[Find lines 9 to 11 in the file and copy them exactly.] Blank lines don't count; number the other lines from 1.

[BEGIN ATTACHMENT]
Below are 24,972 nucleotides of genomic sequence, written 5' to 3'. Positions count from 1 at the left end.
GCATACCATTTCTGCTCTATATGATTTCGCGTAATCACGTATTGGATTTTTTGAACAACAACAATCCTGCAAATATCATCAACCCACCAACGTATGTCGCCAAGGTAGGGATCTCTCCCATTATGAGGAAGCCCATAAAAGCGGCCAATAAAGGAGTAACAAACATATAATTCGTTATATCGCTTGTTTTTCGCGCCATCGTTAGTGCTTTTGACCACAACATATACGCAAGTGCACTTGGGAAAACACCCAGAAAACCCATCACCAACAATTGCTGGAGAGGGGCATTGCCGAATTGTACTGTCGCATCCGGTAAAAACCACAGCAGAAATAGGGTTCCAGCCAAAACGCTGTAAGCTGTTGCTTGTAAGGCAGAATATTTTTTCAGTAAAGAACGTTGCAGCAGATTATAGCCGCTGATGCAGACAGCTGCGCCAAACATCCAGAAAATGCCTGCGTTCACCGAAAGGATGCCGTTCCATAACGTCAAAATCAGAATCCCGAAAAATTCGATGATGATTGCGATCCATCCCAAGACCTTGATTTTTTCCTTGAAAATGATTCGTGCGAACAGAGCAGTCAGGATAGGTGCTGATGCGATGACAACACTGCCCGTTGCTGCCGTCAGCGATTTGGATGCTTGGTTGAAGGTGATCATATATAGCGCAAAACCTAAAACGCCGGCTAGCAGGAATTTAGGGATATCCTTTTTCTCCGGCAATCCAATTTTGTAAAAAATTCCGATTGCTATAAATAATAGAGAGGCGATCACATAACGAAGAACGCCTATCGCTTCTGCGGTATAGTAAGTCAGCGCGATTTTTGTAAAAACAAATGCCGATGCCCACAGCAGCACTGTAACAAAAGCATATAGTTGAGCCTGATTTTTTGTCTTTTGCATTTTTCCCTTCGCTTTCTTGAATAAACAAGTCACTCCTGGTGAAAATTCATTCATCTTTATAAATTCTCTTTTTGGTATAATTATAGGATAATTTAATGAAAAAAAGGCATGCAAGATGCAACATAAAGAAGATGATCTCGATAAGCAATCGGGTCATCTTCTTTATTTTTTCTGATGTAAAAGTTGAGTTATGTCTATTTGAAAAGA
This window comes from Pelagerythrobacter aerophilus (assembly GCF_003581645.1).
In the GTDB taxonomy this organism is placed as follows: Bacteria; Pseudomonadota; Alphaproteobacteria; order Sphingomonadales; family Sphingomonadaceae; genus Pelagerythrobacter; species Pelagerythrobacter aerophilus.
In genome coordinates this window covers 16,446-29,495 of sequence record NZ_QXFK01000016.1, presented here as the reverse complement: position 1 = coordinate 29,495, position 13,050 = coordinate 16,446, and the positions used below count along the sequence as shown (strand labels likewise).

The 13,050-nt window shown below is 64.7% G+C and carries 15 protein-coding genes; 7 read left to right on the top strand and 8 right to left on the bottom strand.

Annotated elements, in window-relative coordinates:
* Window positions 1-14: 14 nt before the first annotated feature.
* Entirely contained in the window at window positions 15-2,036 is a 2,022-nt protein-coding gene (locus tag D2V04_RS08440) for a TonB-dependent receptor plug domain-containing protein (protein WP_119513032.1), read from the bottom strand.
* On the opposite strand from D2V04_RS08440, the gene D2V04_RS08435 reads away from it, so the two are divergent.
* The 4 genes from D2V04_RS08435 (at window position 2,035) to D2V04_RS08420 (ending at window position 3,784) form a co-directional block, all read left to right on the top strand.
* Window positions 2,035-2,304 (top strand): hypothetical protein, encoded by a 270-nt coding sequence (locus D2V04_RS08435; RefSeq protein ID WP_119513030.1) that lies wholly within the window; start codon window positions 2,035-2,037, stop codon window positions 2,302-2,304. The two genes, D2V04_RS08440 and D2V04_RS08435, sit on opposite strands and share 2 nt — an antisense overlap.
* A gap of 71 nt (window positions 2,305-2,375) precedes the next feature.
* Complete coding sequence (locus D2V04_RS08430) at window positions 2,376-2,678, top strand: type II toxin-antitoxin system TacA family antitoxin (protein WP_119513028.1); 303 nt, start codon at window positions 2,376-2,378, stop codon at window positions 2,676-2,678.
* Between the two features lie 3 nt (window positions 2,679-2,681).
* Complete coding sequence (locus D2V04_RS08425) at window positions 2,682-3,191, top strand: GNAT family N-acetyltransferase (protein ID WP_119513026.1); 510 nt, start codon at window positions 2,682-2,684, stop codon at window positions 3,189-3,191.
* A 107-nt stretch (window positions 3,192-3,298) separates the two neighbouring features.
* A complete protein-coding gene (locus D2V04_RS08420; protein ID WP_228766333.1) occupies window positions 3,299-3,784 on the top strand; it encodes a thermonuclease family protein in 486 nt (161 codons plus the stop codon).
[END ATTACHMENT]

* Entirely contained in the window at window positions 15-2,036 is a 2,022-nt protein-coding gene (locus tag D2V04_RS08440) for a TonB-dependent receptor plug domain-containing protein (protein WP_119513032.1), read from the bottom strand.
* On the opposite strand from D2V04_RS08440, the gene D2V04_RS08435 reads away from it, so the two are divergent.
* The 4 genes from D2V04_RS08435 (at window position 2,035) to D2V04_RS08420 (ending at window position 3,784) form a co-directional block, all read left to right on the top strand.